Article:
It must get tiresome being unlucky all the time. You get into a scrape, you use your ingenuity to get out of it, and then plop, you’re back in the jam again. Daniel Handler’s pseudonymously written books “A Series of Unfortunate Events” have a bit of sameness about them, as each time the hapless Baudelaire orphans are set upon by the evil Count Olaf and escape by being clever. The movie, which encapsulates the first three books in the series, begins roaringly but soon loses steam, caught in the quagmire of repetitiveness.
It owes much of its initial energy to Jim Carrey, who performs the role of Count Olaf (and his various aliases) with typical Carreyan mania. Count Olaf — granted custody to his distant relatives the Baudelaires when their parents perish in a fire — is delirious and silly, full of idiosyncrasies and random oddness, like pronouncing “surprise” the French way, “sur-preez.” He makes jokes about the youngest child, baby Sunny, being a monkey, except he also seems to actually believe she is a monkey.
Count Olaf is evil, of course, and he wants the children dead so he can stop having to care for them and start spending their money. But the older children, Violet (Emily Browning) the inventor and Klaus (Liam Aiken) the bookworm, are a crafty duo. Sullen and stubborn, they seem to accept that they are going to be miserable for a while, even as they are constantly looking for ways not to be. I admire their fortitude. Harry Potter is always about to be killed, too, but at least he has magical powers and some friends. The Baudelaires got nothin’.
The Count’s nefarious plans are first thwarted by a somewhat competent lawyer (Timothy Spall), who thinks Olaf has let baby Sunny drive the car, thus making Olaf an unfit guardian. What he had actually done was lock the children in the vehicle while it was in the path of an oncoming train, but either way, Olaf is no longer a foster parent. The kids go to the home of reptile expert Uncle Monty (Billy Connolly) and are happy there, but the Count soon infiltrates and destroys that situation, and the children are bounced to Aunt Josephine (Meryl Streep), a woman so terrified of possible accidents that she doesn’t even use doorknobs for fear a fire on the other side will have made them hot to the touch. (Note: I received an e-mail from an attentive reader who points out that I have this wrong. Aunt Josephine is actually afraid that the doorknobs might explode into a thousand pieces and one might hit her in the eye. I think I inferred that she was afraid a fire on the other side of the door would have caused the explosion, but that is not what the movie says. My apologies.)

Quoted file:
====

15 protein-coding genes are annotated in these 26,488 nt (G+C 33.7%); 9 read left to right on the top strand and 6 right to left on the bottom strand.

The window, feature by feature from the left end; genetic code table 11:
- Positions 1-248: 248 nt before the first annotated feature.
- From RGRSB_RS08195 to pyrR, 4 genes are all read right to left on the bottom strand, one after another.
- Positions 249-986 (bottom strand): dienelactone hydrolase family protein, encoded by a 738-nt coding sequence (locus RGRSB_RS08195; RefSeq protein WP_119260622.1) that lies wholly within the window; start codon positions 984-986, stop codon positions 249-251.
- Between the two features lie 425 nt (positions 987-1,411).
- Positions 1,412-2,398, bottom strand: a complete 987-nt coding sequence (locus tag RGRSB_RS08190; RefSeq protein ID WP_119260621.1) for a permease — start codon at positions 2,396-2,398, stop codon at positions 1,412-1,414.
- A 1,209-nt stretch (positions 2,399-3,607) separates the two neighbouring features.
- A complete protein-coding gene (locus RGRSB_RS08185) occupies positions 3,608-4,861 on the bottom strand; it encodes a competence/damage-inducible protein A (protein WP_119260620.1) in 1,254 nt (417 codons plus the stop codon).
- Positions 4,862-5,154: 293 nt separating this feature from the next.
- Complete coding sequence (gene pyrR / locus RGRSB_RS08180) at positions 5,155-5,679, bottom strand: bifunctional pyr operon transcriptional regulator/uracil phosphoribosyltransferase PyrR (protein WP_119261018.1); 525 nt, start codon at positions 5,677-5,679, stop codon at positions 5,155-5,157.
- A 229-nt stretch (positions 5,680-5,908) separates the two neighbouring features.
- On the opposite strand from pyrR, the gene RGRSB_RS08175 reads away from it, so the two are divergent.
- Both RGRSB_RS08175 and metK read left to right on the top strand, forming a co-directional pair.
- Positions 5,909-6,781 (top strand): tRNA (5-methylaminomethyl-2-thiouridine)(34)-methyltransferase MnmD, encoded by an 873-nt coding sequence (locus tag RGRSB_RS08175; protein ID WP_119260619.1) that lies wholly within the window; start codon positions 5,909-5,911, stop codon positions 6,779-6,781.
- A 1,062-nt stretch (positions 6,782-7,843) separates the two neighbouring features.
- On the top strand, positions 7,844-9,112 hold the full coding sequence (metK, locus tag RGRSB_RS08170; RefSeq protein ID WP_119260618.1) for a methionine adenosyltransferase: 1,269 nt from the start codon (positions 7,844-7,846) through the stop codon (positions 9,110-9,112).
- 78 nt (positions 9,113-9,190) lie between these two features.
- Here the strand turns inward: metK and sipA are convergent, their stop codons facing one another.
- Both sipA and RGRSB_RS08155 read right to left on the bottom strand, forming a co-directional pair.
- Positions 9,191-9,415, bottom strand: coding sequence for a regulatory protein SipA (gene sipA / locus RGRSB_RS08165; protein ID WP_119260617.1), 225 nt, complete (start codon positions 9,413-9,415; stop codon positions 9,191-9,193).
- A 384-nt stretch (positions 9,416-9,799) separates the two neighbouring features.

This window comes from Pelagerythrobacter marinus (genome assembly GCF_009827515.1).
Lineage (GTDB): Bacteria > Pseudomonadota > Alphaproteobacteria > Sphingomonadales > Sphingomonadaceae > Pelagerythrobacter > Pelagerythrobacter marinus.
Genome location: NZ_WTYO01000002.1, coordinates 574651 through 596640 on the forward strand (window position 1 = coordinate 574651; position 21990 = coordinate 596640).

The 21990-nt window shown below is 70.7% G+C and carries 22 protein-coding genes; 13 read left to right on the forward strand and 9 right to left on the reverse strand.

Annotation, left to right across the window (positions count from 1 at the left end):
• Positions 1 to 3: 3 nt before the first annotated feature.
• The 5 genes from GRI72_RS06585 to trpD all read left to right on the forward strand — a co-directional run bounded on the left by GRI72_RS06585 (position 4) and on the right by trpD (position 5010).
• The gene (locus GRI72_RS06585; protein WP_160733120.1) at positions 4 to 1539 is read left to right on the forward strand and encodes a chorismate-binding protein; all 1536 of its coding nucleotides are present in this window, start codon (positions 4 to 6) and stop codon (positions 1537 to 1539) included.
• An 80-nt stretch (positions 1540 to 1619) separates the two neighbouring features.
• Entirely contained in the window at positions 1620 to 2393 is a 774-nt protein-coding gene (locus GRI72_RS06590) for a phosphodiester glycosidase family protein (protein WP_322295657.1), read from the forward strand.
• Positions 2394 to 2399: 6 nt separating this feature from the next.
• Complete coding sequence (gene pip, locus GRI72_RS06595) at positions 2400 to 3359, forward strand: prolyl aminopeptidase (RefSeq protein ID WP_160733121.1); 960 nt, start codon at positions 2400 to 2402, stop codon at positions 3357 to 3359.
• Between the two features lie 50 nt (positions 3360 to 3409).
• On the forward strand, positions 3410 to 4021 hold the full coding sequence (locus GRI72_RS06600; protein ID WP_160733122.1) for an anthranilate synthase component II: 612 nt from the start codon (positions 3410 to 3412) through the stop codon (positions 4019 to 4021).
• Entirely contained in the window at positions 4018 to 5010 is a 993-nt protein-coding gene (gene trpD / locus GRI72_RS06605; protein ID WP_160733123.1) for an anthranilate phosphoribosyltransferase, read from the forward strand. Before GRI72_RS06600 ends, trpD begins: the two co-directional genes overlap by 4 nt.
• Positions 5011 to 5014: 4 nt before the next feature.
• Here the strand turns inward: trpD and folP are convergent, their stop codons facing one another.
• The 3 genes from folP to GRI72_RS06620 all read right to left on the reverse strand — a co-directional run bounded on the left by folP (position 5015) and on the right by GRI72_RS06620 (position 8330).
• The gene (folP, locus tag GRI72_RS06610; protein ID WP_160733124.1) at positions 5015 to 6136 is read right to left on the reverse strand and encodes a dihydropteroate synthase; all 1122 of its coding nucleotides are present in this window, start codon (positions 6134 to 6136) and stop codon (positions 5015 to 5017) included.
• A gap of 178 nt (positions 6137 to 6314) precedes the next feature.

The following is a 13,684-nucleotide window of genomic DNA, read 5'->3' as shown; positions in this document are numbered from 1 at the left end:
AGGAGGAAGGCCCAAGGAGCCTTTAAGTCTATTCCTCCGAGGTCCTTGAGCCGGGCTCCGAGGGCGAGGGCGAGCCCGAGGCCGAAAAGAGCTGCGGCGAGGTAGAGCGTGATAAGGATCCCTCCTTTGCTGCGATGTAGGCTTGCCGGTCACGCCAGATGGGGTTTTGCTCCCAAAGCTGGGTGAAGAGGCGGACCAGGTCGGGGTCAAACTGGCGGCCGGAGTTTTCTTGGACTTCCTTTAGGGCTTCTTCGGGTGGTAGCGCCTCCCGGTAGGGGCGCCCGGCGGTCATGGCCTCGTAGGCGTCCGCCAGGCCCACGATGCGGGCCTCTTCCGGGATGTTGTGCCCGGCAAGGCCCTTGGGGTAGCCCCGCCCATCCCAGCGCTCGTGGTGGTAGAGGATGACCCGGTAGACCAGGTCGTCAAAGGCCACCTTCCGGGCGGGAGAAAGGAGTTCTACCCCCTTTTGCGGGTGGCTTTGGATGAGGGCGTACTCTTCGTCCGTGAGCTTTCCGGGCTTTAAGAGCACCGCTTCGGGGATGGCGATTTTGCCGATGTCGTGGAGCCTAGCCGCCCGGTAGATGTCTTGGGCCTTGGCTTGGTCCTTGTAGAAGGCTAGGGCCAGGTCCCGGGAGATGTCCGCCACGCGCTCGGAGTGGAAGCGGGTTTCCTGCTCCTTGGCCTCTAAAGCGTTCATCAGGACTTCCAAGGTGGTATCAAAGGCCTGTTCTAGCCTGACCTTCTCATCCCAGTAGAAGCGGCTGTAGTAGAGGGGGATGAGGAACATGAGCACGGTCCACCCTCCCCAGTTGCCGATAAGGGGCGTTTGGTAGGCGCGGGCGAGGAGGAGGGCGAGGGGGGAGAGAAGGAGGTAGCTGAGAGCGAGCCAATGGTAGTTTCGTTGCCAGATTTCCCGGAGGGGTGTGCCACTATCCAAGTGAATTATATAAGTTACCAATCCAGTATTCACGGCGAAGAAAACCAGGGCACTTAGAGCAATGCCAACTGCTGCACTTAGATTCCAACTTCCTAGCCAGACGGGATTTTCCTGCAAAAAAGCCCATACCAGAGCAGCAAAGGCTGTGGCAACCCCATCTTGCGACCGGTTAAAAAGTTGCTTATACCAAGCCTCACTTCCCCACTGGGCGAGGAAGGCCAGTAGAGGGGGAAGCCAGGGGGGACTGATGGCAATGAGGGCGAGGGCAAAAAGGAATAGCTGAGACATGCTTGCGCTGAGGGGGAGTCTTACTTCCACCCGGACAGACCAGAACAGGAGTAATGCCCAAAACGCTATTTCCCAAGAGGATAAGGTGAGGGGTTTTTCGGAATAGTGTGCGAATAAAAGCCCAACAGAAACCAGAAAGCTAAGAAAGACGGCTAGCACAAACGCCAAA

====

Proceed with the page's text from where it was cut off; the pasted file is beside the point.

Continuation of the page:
Once the initial manic charm of Jim Carrey has worn off — and that may be sooner for some viewers than others, depending upon your general attitude toward Carrey’s style — the film settles into a rut from which it never entirely escapes. The story is dark and morbidly funny, but apart from Carrey, it is not funny enough, occasional subtitled babblings from baby Sunny notwithstanding. Director Brad Silberling’s previous films — “Casper,” “City of Angels” and “Moonlight Mile” — have all dealt with death as major themes; you may know that Silberling was dating actress Rebecca Schaeffer when she was killed by an obsessed fan in 1989, so it’s understandable how his work would become flavored by thoughts of mortality. But with “A Series of Unfortunate Events,” you get the feeling he’s thinking too much about the underlying themes, and it prevents him from having any fun.
Where the film excels is in its production design. Not a bit of it was shot “on location” anywhere; everything was manufactured on studio lots and sound stages, so it has a whimsical, artificial look, like peering into someone’s imagination while he’s dreaming. If the movie were as wildly creative as it looks, it would be brilliant, instead of merely OK.
B- (1 hr., 37 min.; )